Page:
Perceptual Organization of Occluding Contours
Generated By Opaque Surfaces


Eric Saund
Xerox Palo Alto Research Center


This paper offers computational theory and an algorithmic framework for perceptual organization of image contours arising from static occluding surfaces of constant lightness. We articulate constraints and biases underlying the inference of such physical events as visible surface overlap and invisible (modal and amodal) surface boundaries, from ambiguous visual evidence including visible contrast edges and L-type and T-type junctions. For any given scene, an energy or cost function is constructed over interpretation labels for nodes of a sparse graph, or belief net. Annealing-style optimization permits local cues to propagate smoothly to give rise to a global solution. We demonstrate that this approach leads to correct interpretations (in the sense of agreeing with human percepts) of popular simple ``Colorforms'' figures known to induce illusory contours, as well as more difficult figures where interpretations acknowledging accidental alignment are preferred.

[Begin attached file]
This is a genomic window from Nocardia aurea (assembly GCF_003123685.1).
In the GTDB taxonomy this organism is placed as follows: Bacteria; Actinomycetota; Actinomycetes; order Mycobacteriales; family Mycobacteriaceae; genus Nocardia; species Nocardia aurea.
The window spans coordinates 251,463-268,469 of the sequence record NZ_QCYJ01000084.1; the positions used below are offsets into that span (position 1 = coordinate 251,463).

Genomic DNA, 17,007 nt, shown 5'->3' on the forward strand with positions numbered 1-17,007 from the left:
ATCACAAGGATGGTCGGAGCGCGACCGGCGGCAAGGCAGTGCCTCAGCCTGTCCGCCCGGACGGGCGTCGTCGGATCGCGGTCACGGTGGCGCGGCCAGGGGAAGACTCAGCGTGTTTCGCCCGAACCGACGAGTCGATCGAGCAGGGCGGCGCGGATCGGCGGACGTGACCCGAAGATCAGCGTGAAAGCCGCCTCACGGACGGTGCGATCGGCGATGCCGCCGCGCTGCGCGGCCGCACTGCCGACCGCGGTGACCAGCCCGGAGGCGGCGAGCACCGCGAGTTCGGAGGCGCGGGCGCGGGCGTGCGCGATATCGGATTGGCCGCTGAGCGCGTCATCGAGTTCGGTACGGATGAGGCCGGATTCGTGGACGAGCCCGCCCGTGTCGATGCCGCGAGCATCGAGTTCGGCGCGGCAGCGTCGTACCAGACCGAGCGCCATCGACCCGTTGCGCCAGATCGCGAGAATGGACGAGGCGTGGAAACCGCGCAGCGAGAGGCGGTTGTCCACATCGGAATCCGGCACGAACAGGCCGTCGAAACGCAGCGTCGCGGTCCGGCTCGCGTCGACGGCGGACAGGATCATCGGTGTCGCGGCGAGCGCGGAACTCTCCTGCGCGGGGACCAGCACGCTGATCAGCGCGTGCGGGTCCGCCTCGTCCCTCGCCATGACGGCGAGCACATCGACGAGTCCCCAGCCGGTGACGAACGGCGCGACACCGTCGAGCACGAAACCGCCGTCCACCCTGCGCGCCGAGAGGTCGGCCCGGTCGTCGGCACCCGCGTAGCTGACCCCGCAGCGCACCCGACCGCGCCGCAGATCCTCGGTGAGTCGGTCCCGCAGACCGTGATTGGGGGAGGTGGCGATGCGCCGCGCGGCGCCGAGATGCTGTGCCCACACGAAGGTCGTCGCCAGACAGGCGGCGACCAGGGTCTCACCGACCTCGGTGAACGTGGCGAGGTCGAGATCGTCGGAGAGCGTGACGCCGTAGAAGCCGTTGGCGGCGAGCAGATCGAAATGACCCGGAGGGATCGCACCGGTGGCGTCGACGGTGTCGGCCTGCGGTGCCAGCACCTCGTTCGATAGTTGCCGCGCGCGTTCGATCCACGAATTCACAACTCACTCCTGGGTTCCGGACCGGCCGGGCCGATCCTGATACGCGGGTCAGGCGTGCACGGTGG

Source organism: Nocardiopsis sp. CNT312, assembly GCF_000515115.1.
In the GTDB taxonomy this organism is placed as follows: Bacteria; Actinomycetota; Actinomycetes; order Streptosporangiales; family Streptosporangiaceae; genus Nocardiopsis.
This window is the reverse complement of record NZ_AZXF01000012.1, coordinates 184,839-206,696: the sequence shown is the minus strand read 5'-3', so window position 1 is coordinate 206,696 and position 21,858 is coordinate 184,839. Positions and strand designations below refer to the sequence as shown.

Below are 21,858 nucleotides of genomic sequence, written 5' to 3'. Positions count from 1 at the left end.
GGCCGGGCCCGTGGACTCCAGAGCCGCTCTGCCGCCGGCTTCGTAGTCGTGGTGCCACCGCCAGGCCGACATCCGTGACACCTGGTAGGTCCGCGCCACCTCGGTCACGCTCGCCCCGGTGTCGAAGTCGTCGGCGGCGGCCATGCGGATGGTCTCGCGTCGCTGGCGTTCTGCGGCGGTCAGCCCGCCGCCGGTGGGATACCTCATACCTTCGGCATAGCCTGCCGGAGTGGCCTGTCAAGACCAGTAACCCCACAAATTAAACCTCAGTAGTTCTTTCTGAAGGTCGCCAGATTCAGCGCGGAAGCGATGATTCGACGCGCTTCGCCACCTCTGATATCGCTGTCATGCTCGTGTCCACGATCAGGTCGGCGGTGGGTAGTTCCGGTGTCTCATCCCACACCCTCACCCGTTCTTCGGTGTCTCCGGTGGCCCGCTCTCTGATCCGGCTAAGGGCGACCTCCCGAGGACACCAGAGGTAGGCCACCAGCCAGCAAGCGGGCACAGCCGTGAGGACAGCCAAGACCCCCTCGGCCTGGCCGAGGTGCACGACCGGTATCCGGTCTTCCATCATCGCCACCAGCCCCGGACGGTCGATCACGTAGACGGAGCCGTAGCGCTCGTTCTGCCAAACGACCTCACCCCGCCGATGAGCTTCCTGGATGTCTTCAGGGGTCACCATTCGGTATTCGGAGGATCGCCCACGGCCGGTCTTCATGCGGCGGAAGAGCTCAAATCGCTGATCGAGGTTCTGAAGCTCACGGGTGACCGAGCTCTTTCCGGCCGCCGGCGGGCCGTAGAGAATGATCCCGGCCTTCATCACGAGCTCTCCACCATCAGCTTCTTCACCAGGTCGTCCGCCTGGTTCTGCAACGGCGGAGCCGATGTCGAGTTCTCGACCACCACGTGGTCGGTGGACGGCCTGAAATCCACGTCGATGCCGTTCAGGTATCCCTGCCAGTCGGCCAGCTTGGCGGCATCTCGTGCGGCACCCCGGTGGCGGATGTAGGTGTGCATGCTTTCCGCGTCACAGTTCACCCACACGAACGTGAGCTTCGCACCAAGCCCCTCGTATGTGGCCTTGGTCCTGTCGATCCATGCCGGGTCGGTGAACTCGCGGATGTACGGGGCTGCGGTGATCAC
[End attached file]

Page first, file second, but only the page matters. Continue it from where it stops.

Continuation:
Paper (31M compressed to 2.4M)

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